Dominica 2 post Epiphaniam / Evening, 14 January 2017 / Church of St John / Agawam
“Woman, what is that to me and to thee? my hour is not yet come” (Jn 2:4).
As we consider the centenary of the apparitions at Fatima throughout the coming year, it would do us some good to be sure-footed, theologically speaking. To that end, today the Church gives us an important Gospel passage to consider, one that helps a great deal to begin to understand Fatima in a way that is right thinking. Of Cana and Fatima.
We all know the narrative of Cana’s wedding feast. The wine is running short. We know how we feel when we consider the prospect of being underprepared for a gathering we host; even today this would be discourteous and embarrassing. But for a culture that prized hospitality so much more deeply than does ours, when wedding feasts lasted for days and were a much more formal affair, when times of celebration were all the more precious because life was in so many ways more difficult, running out of wine or some other provision would prove more than simply embarrassing, but socially disastrous.
It is into this context that we observe the action of the Mother of God.—Mary intervenes during times of crisis. Our Lady is a woman accustomed to pondering things in her Immaculate Heart, and so little surprise that she takes great interest in the impending disgrace of her hosts. With the strong solicitude of the best of mothers, she intervenes with the very one she knows will be able to act: her only Son. She does this, and all is made well.
We observe further. Christ becomes aware of the failing wine and is, in a certain sense, outwardly unaffected: Quid mihi et tibi est, múlier? Not only is Christ seemingly unaffected, but he gives a reason: nondum venit hora mea. Christ does not lie: that was not the moment for his public manifestation. But his mother speaks next.—To the head waiter she says, Quodcúmque díxerit vobis, fácite. And they do.
Christ heeds his mother. He admits that this was not the moment to reveal himself and yet he acts. We see, with perfect clarity, that he has given over a certain degree of agency to his Mother: she is no mere spectator in the work of redemption.
One classical Protestant interpreter says this about today’s Gospel. Referring to Mary, he pains himself to express her ignorance:
Even when Mary did not understand what Jesus was going to do, even when it seemed that he had refused her request, Mary still believed him so much that she turned to the serving folk and told them to do whatever. Mary had faith that could trust even when it did not understand. She did not know what Jesus was going to do, but she was quite sure that he would do the right thing.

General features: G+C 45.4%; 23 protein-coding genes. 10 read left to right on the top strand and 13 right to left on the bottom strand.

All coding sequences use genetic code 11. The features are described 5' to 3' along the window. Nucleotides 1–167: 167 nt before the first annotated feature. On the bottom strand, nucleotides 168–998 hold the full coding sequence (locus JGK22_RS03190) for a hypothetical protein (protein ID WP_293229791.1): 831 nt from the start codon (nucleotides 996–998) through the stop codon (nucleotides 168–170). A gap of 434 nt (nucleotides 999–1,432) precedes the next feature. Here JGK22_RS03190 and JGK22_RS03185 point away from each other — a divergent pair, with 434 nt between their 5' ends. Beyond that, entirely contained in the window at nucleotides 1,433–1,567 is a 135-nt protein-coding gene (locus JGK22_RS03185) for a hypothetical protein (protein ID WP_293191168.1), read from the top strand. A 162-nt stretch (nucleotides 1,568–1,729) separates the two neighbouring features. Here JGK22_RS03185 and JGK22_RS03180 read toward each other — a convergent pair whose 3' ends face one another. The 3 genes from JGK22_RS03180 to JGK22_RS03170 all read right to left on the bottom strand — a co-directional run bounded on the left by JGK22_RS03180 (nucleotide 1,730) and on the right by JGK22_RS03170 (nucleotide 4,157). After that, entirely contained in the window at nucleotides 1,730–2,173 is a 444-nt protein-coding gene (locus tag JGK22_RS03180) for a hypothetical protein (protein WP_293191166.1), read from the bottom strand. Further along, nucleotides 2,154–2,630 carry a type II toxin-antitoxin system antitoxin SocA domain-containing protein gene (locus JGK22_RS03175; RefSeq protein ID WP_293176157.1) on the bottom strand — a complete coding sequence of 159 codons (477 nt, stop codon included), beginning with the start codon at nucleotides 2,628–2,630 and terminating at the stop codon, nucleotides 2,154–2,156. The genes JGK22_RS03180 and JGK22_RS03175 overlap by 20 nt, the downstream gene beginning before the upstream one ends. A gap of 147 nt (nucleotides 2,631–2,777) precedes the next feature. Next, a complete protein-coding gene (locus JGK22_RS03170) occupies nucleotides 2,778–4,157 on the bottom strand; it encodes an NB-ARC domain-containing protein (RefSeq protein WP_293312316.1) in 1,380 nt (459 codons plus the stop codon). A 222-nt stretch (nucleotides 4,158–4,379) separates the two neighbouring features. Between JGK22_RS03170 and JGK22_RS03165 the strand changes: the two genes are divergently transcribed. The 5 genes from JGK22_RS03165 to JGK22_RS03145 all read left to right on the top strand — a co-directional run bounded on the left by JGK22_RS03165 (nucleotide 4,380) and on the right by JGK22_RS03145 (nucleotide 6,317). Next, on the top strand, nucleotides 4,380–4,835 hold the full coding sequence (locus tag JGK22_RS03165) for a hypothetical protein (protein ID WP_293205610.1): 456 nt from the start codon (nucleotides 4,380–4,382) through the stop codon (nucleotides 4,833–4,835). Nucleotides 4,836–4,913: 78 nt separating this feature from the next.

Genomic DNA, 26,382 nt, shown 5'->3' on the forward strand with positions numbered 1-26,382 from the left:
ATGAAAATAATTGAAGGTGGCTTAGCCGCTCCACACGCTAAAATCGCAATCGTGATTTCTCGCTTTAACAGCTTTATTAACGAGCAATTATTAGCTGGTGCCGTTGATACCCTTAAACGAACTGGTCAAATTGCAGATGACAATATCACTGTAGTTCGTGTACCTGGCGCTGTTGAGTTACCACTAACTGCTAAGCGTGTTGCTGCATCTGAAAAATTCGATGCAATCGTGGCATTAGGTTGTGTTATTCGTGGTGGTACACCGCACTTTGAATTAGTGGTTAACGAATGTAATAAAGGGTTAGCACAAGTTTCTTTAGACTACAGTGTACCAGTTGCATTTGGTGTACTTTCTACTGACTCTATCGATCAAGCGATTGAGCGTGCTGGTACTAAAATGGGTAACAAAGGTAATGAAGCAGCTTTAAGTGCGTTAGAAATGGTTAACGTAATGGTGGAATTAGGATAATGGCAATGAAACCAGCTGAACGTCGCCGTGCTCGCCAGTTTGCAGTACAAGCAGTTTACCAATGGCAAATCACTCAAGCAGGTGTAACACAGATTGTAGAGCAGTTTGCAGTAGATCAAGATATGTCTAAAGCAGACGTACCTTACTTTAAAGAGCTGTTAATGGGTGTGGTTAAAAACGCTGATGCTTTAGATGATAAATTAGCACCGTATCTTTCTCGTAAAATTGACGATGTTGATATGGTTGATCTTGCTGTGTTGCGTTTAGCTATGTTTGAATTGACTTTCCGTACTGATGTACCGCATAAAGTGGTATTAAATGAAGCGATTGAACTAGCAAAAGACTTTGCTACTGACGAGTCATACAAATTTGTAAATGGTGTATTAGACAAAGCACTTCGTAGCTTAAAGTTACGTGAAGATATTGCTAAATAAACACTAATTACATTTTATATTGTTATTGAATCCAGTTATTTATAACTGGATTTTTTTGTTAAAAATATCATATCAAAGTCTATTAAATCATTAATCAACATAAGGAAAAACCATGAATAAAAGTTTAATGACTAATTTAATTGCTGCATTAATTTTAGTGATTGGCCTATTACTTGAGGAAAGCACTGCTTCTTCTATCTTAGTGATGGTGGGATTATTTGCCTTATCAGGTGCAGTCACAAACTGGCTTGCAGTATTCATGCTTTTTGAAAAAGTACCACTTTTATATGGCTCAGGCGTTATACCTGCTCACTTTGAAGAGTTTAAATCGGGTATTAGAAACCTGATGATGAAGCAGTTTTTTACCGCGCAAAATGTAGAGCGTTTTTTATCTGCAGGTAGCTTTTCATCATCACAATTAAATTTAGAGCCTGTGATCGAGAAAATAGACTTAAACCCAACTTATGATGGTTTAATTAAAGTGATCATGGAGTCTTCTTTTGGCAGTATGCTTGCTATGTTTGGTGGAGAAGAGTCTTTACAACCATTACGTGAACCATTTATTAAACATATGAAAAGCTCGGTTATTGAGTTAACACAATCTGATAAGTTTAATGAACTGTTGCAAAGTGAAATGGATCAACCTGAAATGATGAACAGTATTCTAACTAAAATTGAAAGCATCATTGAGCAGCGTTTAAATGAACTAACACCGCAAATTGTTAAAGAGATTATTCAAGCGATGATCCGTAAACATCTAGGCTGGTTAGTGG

Respectfully, the Gospel text does not warrant this or any similar interpretation.—It is thin biblical interpretation at best, dare I say blasphemous at worst. There is no biblical evidence that suggests Mary is ignorant and powerless. On the contrary, John the Evangelist is exceedingly conservative when he records the episode: we learn the wine runs out; Mary notices and beseeches Christ; he pauses; she acts; then he acts. That is the sequence and we need to take that seriously, without dishonest interpolations.
Having understood that, and with regard to the apparitions of Fatima, we can make an important observation. It is clear that the private revelations (so-called) that were given to Francisco, Jacinta, and Lucia are in no way inconsistent with what we already know from sacred scripture. The visionaries of Fatima reveal to us the same truth about our Lady already demonstrated at Cana: the Immaculate Virgin acts during times of crisis; Jesus her Son has invested her with the power to do so.
Dear friends, human history is like a courtship between God and his creation—between him and the soul, between him and the Church, between him and the world. By his grace and mercy, this courtship is meant to terminate and be consummated in the wedding banquet of the Beatific Vision. Truly, Jesus and Mary preside over the wedding feast that is the spiritual life of the Church: what is definitely revealed at Cana is repeated at Fatima.